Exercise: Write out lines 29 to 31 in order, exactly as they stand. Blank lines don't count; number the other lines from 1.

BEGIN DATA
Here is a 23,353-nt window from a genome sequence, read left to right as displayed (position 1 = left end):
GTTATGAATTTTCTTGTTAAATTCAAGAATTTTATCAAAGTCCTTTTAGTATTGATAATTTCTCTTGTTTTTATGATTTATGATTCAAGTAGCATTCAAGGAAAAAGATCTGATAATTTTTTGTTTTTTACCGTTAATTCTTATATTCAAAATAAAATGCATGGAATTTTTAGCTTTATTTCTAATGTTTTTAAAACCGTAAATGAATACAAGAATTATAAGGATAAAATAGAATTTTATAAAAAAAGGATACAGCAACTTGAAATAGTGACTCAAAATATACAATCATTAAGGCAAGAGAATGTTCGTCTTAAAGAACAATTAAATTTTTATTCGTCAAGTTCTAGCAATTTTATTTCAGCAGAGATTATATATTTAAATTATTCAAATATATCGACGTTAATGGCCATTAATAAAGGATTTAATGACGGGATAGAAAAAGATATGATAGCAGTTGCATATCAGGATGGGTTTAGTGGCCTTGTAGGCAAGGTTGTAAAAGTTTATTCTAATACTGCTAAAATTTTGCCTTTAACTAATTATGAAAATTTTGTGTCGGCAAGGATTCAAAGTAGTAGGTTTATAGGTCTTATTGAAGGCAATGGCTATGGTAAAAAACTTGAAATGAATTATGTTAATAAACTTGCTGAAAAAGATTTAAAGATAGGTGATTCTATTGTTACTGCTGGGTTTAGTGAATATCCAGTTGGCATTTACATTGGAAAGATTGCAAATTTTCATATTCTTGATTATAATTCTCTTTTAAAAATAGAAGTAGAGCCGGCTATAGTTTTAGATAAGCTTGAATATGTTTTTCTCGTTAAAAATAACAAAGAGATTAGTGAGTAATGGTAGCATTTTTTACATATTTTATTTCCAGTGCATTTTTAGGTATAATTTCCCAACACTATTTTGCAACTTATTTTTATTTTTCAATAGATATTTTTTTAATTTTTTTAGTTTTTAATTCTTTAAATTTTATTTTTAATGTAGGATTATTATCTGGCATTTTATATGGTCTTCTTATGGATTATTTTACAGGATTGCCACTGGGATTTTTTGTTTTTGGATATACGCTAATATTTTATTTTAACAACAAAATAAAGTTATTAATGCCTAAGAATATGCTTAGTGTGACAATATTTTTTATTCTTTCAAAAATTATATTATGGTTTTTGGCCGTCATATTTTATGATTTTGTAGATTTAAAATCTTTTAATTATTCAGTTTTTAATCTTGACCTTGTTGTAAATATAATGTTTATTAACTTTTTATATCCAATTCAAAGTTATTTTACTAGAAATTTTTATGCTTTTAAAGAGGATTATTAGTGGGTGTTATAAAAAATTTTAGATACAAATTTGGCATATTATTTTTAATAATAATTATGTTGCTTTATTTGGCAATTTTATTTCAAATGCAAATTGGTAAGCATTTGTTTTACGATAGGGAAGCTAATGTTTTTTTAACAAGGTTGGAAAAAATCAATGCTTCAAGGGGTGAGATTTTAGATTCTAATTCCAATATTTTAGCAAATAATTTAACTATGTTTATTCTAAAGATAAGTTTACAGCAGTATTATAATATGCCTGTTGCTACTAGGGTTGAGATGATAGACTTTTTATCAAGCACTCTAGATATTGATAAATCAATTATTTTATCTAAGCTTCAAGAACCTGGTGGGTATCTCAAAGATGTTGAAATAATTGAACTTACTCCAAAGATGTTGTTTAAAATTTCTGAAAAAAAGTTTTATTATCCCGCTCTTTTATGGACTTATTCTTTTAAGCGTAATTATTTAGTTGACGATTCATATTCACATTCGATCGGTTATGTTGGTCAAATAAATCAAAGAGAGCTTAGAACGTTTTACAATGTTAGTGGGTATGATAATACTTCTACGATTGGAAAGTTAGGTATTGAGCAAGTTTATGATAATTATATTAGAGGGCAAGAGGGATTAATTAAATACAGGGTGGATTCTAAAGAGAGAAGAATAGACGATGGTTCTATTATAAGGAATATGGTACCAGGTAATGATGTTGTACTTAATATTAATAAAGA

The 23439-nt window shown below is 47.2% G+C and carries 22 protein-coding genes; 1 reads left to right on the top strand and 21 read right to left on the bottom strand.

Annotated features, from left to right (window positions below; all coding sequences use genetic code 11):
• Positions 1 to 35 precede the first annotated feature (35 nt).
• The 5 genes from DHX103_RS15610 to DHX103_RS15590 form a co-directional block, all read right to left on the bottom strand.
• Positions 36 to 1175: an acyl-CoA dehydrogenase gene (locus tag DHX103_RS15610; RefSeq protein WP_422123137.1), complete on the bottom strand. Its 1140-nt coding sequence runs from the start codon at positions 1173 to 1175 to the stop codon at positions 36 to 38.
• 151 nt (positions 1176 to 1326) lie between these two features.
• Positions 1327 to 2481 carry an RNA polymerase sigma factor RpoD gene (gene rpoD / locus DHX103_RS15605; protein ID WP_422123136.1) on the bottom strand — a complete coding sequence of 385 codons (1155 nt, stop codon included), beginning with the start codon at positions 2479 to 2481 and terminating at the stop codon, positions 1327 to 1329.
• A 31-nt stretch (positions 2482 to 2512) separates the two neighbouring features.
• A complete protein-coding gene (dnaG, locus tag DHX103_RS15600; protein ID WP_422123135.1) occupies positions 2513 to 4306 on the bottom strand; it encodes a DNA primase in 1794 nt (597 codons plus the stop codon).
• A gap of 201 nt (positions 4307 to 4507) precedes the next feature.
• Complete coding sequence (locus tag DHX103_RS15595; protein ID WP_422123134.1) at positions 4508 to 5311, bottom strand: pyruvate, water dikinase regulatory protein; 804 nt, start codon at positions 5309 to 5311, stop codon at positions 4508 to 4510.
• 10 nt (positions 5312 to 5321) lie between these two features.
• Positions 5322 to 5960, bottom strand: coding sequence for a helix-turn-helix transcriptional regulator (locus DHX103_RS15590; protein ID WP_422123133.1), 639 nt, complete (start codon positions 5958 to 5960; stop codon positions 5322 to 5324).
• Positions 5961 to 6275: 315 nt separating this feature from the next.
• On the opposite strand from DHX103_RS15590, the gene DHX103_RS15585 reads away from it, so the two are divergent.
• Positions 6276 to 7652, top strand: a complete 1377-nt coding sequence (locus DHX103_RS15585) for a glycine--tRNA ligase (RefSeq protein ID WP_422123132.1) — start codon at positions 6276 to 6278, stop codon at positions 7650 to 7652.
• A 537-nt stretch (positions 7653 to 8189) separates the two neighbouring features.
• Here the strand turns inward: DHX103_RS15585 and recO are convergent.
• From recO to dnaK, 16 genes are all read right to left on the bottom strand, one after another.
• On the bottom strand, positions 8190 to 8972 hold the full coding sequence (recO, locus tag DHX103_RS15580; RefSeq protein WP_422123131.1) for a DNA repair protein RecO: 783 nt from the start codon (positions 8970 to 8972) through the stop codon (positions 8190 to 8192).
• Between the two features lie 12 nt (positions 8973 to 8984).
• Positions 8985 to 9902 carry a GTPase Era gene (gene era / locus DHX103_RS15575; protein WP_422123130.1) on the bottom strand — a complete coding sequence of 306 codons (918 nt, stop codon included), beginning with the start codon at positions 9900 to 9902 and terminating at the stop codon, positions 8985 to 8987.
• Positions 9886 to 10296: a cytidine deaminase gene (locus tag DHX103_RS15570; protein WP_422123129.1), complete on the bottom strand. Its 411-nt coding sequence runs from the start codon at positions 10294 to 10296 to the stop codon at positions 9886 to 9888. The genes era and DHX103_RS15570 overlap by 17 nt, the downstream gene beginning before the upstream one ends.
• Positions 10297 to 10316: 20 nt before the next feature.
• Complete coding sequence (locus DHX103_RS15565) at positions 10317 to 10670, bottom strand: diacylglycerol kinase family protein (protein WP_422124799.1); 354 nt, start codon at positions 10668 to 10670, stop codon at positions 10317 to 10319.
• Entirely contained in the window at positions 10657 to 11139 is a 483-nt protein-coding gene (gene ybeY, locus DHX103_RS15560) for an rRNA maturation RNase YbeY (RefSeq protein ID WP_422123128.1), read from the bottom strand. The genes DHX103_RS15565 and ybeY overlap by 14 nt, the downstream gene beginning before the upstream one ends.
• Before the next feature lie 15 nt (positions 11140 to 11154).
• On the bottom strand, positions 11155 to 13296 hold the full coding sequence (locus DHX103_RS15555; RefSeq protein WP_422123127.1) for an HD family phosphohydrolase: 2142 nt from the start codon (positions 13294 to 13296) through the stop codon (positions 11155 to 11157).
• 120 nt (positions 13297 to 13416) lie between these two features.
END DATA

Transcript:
• Before the next feature lie 15 nt (positions 11140 to 11154).
• On the bottom strand, positions 11155 to 13296 hold the full coding sequence (locus DHX103_RS15555; RefSeq protein WP_422123127.1) for an HD family phosphohydrolase: 2142 nt from the start codon (positions 13294 to 13296) through the stop codon (positions 11155 to 11157).
• 120 nt (positions 13297 to 13416) lie between these two features.